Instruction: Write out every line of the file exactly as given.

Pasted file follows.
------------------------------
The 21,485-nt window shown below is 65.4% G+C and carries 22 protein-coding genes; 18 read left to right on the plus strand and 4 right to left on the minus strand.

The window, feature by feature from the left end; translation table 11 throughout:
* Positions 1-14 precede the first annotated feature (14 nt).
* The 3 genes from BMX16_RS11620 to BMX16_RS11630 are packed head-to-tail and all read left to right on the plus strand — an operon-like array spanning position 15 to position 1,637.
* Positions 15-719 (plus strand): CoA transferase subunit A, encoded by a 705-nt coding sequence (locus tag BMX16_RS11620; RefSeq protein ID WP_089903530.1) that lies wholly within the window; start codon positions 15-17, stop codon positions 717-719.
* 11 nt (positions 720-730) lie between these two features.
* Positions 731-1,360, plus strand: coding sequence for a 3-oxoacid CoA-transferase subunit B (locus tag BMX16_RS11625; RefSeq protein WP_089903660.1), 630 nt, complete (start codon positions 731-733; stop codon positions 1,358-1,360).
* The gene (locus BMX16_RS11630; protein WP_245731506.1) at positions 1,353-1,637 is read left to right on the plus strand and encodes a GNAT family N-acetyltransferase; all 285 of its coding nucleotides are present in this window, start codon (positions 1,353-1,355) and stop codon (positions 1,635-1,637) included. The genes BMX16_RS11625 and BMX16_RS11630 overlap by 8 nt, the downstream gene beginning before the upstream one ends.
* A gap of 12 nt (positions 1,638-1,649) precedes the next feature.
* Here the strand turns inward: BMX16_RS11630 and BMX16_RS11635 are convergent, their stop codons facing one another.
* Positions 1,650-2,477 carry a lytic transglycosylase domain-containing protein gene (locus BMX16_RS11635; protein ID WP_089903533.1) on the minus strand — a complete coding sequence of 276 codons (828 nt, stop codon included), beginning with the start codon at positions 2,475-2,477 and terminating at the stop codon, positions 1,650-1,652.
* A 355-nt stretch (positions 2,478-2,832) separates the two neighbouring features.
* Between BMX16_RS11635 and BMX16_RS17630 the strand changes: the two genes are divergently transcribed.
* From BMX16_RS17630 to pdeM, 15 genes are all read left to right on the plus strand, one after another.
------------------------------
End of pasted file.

The 21,485-nt window shown below is 65.4% G+C and carries 22 protein-coding genes; 18 read left to right on the plus strand and 4 right to left on the minus strand.

The window, feature by feature from the left end; translation table 11 throughout:
* Positions 1-14 precede the first annotated feature (14 nt).
* The 3 genes from BMX16_RS11620 to BMX16_RS11630 are packed head-to-tail and all read left to right on the plus strand — an operon-like array spanning position 15 to position 1,637.
* Positions 15-719 (plus strand): CoA transferase subunit A, encoded by a 705-nt coding sequence (locus tag BMX16_RS11620; RefSeq protein ID WP_089903530.1) that lies wholly within the window; start codon positions 15-17, stop codon positions 717-719.
* 11 nt (positions 720-730) lie between these two features.
* Positions 731-1,360, plus strand: coding sequence for a 3-oxoacid CoA-transferase subunit B (locus tag BMX16_RS11625; RefSeq protein WP_089903660.1), 630 nt, complete (start codon positions 731-733; stop codon positions 1,358-1,360).
* The gene (locus BMX16_RS11630; protein WP_245731506.1) at positions 1,353-1,637 is read left to right on the plus strand and encodes a GNAT family N-acetyltransferase; all 285 of its coding nucleotides are present in this window, start codon (positions 1,353-1,355) and stop codon (positions 1,635-1,637) included. The genes BMX16_RS11625 and BMX16_RS11630 overlap by 8 nt, the downstream gene beginning before the upstream one ends.
* A gap of 12 nt (positions 1,638-1,649) precedes the next feature.
* Here the strand turns inward: BMX16_RS11630 and BMX16_RS11635 are convergent, their stop codons facing one another.
* Positions 1,650-2,477 carry a lytic transglycosylase domain-containing protein gene (locus BMX16_RS11635; protein ID WP_089903533.1) on the minus strand — a complete coding sequence of 276 codons (828 nt, stop codon included), beginning with the start codon at positions 2,475-2,477 and terminating at the stop codon, positions 1,650-1,652.
* A 355-nt stretch (positions 2,478-2,832) separates the two neighbouring features.
* Between BMX16_RS11635 and BMX16_RS17630 the strand changes: the two genes are divergently transcribed.
* From BMX16_RS17630 to pdeM, 15 genes are all read left to right on the plus strand, one after another.